Leica Showcase Canon 50mm F2.2

This is a rare lens, made from 1/1961 to 6/1961 and sold only in Japan. According to Peter Kitchingman's authoritative book, serial numbers ran from 10000 to 13381. This is the 89th lens produced, and is in beautiful condition. Glass is near perfect, focus is smooth, and there is no play in the movement. Focus is spot on with my M9. This was not a popular lens, as the Canon 50/1.8 was one of the best lenses of the day.
This lens was billed as an "Economy lens". The 50/2.2 is a 5 element in 4 group lens, a 1-2-1-1 layout. The rear doublet of a traditional double Gauss 1-2-2-1 layout was combined to an element of higher power. In 1961 it was 40% less cost than the 50/1.8 (6 elements in 4 groups) and 25% less than the 50/2.8 (4 elements in 3 groups) as priced in 1959. The rear element of this lens is a proportionately large diameter, about the same as the front element, compared with most double-Gauss lenses.

I do not have the "prescription" for this lens, which would be in the patent. BUT- I am guessing that it uses less expensive glass than the special high-index of refraction/ low dispersion elements found in the later Canon lenses. Maybe that's why the inner surfaces are in such good condition, often not the case with other Canon lenses.

Very overcast today, but wanted to get a quick test in. Next sunny day, will get some better images with this lens. I also have my recently acquired clean-glass 50/1.8 to compare with.

To add- 10 years ago this lens sold for $750 or so at some auction sites. This one is in top condition, and was ~$100 shipped from Japan. I've picked up several lenses out of Japan this year at a fraction of the cost they commanded a few years ago. Maybe the new generation is inheriting collections and selling them off? I don't know, but it's given me a chance to grab some lenses that were way to pricey not long ago.

All wide-open, out of necessity. It was a dull-gray day.
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M. Valdemar

New York City
I think the answer to lowering Japanese prices is the fact that the older camera collectors are dying off and their kids have no interest in their collections. There is a glut on the market. If you go to Tokyo you see camera stores packed to the rafters with unsold old gear.

There is also somewhat of an extended economic downturn in Japan.

The really enthusiastic collectors are now mostly in China. There is a huge interest in older lenses among Chinese youth. Not just collecting but modifying, shooting them digitally. The Chinese have the appreciation for older photographic equipment and now have the money to acquire what they want.
I've seen a number of lenses hacked into Leica mount coming out of China for a lot of money. I figured there was high interest in older lenses there. Lenses that used to be considered "junk", such as the Wollensak 51mm F1.5 Raptar go for more than Summarit 50/1.5's. I'm surprised that more shops do not convert the pre-war Sonnars to Leica mount.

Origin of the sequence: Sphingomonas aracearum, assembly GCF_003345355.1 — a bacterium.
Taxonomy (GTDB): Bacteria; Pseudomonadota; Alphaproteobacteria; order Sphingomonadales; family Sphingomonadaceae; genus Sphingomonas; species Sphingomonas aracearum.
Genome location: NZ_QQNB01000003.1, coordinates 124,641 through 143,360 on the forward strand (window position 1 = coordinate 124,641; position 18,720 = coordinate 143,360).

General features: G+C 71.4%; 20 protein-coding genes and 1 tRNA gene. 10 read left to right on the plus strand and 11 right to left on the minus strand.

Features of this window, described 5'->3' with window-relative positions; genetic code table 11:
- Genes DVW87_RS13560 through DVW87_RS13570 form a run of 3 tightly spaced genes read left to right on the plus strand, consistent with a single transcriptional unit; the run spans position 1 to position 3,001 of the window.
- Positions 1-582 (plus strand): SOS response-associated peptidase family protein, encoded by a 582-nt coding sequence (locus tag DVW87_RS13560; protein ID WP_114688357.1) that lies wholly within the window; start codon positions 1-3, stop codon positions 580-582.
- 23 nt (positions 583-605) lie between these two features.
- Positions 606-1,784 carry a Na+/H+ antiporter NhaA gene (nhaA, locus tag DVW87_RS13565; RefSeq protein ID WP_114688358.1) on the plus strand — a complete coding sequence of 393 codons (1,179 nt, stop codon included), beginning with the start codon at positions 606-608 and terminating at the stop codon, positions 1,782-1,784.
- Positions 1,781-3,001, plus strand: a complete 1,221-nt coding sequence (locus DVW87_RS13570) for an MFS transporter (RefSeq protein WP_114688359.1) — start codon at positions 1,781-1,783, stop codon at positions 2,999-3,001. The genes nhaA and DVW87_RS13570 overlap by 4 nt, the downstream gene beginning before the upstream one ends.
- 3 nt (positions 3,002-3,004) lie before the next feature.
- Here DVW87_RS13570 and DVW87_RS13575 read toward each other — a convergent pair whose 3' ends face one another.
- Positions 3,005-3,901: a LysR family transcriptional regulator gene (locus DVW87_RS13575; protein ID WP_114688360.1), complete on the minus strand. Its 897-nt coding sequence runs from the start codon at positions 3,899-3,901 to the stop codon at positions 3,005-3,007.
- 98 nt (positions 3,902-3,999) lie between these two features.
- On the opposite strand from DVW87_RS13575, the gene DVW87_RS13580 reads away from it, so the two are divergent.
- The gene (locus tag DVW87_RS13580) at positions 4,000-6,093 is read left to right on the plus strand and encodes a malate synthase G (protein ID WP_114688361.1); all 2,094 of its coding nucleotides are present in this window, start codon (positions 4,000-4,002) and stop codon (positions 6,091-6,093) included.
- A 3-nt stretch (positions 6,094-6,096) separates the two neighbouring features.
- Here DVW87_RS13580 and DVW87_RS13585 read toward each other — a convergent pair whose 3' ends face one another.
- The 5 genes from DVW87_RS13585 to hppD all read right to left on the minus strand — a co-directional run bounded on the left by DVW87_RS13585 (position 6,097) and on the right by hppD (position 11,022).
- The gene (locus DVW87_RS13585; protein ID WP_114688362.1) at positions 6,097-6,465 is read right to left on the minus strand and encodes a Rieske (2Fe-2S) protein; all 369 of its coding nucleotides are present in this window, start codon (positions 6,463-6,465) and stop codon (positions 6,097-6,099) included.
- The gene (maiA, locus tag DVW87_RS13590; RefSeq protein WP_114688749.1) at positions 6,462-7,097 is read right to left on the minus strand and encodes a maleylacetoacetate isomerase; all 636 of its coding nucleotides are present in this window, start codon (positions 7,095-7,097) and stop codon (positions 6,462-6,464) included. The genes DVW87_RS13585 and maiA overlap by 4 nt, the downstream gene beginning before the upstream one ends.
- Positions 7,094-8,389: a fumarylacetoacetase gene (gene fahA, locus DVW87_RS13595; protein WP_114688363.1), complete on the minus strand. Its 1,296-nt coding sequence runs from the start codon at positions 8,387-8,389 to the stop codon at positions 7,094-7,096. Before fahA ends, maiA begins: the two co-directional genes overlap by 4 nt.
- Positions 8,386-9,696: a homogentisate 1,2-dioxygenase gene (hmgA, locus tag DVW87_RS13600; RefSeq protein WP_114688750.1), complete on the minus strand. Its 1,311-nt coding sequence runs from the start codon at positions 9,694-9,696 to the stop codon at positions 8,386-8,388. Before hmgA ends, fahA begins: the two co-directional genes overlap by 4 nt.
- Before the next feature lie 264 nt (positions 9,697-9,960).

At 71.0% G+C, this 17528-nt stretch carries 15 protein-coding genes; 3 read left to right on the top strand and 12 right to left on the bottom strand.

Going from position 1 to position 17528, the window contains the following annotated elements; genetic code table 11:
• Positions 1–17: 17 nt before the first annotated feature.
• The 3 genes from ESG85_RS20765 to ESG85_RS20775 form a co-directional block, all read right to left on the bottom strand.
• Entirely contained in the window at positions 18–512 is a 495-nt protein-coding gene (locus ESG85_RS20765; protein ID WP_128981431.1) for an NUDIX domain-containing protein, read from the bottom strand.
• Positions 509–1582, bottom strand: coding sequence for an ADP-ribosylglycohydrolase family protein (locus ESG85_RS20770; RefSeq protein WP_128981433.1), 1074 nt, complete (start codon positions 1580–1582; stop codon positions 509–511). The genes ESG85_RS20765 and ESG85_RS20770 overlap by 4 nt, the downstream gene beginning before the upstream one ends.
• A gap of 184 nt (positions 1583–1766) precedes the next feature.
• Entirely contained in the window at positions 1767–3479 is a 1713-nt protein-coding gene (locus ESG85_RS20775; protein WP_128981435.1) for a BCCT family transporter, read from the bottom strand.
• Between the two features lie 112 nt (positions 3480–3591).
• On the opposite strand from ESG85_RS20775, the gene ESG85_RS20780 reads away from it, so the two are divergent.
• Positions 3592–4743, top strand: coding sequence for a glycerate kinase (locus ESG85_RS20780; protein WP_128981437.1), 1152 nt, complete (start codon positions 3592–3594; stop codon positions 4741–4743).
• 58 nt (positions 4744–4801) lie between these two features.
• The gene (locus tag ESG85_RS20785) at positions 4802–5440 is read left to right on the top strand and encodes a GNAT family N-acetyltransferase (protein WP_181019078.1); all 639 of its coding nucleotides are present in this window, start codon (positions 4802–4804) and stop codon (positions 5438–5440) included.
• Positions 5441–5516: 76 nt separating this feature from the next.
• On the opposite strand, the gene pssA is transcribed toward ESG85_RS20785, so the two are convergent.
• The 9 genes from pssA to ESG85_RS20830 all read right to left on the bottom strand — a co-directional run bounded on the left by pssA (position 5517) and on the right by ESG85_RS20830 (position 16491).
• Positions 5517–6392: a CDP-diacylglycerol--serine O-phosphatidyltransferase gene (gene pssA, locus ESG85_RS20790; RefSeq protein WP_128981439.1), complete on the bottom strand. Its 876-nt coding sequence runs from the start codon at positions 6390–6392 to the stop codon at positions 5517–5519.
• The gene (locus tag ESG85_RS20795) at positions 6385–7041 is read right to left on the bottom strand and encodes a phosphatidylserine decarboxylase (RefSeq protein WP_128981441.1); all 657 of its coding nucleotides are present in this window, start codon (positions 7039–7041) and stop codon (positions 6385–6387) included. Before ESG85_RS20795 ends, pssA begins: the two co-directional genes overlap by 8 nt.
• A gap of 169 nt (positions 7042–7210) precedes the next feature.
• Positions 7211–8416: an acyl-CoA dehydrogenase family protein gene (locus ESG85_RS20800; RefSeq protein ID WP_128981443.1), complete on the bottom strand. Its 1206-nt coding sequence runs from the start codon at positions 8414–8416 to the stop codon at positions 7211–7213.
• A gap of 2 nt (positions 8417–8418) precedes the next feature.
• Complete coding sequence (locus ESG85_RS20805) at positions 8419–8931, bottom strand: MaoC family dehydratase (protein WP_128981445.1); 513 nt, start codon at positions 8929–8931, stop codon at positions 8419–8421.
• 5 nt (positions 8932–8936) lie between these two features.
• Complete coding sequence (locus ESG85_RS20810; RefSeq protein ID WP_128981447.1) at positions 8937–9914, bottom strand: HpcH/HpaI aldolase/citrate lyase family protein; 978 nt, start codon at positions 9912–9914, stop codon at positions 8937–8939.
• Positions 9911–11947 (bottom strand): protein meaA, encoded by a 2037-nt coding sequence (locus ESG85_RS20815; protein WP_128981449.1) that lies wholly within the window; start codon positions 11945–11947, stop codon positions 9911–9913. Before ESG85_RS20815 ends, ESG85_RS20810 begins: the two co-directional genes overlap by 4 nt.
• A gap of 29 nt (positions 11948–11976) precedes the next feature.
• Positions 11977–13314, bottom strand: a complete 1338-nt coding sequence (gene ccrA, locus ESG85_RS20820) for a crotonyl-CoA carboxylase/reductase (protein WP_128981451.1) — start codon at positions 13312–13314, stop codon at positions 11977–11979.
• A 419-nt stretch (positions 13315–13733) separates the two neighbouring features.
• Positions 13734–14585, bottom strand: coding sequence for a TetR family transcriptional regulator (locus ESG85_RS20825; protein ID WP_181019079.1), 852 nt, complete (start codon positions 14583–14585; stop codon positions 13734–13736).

I have several one-of-a-kind lenses, and rare lenses. When I retire- will probably do more lens hacking.

M. Valdemar

New York City
I do not read Chinese but I do follow several Chinese forums dedicated to lens hacking and old lenses. (using Google Translate)

The amount of effort and attention to detail is simply amazing. Discussions go on for weeks about every nuance of every optical quality. The Chinese are fascinated with old optics and they dive in with no reservations.

There are DIY instructions for lens hacking and converting to Leica mounts. If you search eBay, you can find several Chinese sellers who sell these hacked lenses for what I consider insanely high prices, but someone must be buying them.

Like Brian said, there are some lenses that used to be worth next to nothing, but now have achieved "cult" status and prices go stratosphereic.

Brian, you can probably start a very profitable second career when you retire....:thumbsup:

PS: For example, here's an eBay seller who specializes in pricey hacked lenses:
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Splashes of color- wide-open,

Overall impression of this lens- center sharp even wide-open. Noticeable vignetting at F2.2, gone by F4. Much sharper overall at F4- like most lenses of the day. Some "swirlies", typical of Planar type lenses.

But the Bokeh on this lens is very smooth. Most 50mm lenses are over-corrected for spherical aberration, meaning the out of focus circles are edge-weighted. This lens has a nice Gaussian blur for the OOF objects. The Nikkor 10.5cm F2.5 was designed to give a similar look, undercorrected for spherical aberration. I'm seeing more of these lenses popping up on Ebay for reasonable prices. Considering that ~3500 total were made, getting a good one for under $200 is a "steal" compared with some other lenses out there. The rendering on this lens is very uncommon, and has a very pleasing quality to it.

Full-res images uploaded to Flickr.
The Sun came out close to sunset today- time for a quick walk, grabbed the M9 with the 50/2.2 on it. The trees in the neighborhood are blossoming. I forgot to set the lens type in the Menu setting- so Exif is wrong. All shots wide-open, catching the last rays of the sun.


I really like this lens. It is rare, but prices are back to Earth on it. It is an unusual 5 element, simplified double-gauss. You can see "Swirlies", but otherwise- the out of focus areas are smooth, well corrected for spherical aberration.

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